By Russell Ray
Editor's Note: The following is an excerpt from the speech Russell Ray delivered at the keynote session of Renewable Energy World North America Conference and Expo, held February 14-16, 2012, in Long Beach, Calif. Ray is managing editor of Power Engineering and former senior associate editor of Hydro Review.
The energy world is evolving, and, in many parts of North America, renewables are becoming a mainstream source of electricity production. The renewables energy industry is no longer on the outside looking in ... this industry now has a seat at the table.
Hydropower is alive and well in North America. In Canada, utilities have plans to spend more than $50 billion on new hydropower projects over the next 10 to 15 years ... $50 billion! In the U.S., the number of preliminary permits issued to hydropower developers has doubled in the past year. And, the U.S. Department of Energy has identified 54,000 U.S. dams that could be used to add nearly 13,000 MW of hydropower capacity to the grid.
In 2011, the U.S. installed nearly 7,000 MW of new wind power. That's a 31% increase over 2010. Last year, construction began on more than 8,000 MW of wind power capacity.
Over the next four years, nearly 6,000 MW of utility-scale solar projects are expected to be built in the U.S. Another 1,300 MW of solar will be built in Canada.
More companies are entering the U.S. geothermal market. Several demonstration projects are moving forward. Utilities and municipalities, especially in the West, are driving geothermal expansion on a large scale.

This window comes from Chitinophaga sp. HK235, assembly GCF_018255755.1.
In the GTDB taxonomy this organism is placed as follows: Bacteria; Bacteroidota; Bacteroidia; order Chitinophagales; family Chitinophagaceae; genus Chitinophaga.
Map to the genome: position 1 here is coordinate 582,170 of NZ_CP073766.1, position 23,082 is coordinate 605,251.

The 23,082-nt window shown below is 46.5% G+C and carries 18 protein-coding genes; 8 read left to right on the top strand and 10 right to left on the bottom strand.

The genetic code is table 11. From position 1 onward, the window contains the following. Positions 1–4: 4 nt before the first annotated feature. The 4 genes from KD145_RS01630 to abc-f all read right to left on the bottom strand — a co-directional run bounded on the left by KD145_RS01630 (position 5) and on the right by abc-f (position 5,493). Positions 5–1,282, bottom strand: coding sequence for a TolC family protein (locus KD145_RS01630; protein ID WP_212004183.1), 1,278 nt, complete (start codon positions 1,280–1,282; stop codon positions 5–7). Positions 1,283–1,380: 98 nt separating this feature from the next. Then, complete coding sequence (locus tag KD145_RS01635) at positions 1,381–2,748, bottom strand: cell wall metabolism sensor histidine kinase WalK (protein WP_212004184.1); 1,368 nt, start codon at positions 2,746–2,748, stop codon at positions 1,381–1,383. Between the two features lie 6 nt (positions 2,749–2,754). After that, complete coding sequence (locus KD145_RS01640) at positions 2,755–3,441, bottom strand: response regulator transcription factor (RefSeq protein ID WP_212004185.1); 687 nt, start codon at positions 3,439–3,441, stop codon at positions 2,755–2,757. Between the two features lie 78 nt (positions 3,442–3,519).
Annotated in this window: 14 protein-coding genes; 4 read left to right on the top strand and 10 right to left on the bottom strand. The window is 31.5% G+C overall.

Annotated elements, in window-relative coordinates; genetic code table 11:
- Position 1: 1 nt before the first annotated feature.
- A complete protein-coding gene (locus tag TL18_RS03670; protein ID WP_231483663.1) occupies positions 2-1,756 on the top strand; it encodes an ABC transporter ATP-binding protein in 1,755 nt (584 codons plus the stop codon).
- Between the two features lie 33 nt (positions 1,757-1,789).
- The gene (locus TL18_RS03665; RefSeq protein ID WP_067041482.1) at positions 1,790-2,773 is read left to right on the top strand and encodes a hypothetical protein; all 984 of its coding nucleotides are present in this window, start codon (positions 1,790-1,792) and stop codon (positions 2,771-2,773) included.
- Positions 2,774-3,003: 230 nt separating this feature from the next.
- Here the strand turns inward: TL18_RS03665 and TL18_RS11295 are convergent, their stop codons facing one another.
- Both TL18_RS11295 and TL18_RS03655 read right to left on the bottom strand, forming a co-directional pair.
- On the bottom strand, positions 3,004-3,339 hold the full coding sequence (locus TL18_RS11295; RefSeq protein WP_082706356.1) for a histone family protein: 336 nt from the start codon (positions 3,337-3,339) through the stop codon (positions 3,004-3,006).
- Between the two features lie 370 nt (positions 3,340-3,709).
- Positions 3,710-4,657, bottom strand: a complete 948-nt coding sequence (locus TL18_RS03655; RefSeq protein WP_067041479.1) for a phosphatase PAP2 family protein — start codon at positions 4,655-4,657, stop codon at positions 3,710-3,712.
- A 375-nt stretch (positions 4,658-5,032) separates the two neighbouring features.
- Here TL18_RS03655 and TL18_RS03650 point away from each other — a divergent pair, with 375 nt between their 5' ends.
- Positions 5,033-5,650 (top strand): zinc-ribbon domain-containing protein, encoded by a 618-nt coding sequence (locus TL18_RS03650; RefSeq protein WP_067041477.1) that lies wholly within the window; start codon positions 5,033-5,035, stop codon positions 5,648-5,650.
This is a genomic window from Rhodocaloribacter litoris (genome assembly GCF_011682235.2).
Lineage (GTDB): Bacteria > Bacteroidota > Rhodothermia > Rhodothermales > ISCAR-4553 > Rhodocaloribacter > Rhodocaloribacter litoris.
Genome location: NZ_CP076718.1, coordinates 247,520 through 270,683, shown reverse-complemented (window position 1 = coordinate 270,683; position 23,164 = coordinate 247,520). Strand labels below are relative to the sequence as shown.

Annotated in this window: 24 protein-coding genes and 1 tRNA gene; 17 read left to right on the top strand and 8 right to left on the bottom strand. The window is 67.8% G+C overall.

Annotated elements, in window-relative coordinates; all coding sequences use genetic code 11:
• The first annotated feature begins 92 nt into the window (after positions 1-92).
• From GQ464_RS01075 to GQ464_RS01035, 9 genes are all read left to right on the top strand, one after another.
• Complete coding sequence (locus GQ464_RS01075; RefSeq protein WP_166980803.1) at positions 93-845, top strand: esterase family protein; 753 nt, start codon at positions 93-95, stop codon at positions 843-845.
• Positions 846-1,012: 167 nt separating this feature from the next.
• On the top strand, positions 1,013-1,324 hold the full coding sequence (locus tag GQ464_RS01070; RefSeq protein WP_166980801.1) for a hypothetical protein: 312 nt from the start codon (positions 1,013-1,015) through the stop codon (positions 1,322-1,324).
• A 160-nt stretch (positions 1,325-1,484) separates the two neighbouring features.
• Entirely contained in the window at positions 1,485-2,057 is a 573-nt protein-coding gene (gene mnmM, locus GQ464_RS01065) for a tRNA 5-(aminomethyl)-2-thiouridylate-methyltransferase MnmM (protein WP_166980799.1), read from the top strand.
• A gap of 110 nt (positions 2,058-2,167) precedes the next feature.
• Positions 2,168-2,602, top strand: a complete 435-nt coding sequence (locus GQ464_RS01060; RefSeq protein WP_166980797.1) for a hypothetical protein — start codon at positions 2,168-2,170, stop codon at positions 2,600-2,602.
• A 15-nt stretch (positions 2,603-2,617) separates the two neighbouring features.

Without question, this is a mainstream industry that deserves mainstream attention.
The U.S. has established some lofty goals for the power sector. By 2035, 80% of America's power must come from clean resources. By 2020, greenhouse gas emissions must be cut by 17%. And yet, federal incentives for renewable energy may be going away at the end of this year. I can think of no other industry that is more deserving of long-term stability. The oil and gas industry benefited from years of federal investment in new technology and still does.
To reach this nation's clean-energy goals, the production tax credit for wind should be extended and the 1603 grant program, which helped fund 20,000 renewable energy projects in the U.S., should be restored. Government should play a role in creating a clean-energy future. It can do that by mandating change and encouraging new development. Government needs to maintain these federal incentives in the name of clean air and clean water, for a better environment and for the preservation and creation of American jobs.
The Renewable Energy World North America Conference and Expo will be co-located with POWER-GEN International later this year in December 11-13, 2012, in Orlando, Fla. As many of you know, POWER-GEN International is the world's largest annual forum for the power generation industry. PennWell, the company that organizes both events, is excited about this new union. Blending these two events will create even more networking opportunities and will add even more value to both. To learn more, visit www.renewableenergyworld-events.com.
Russell Ray is managing editor of Power Engineering magazine, a PennWell publication and a sister magazine of Hydro Review.
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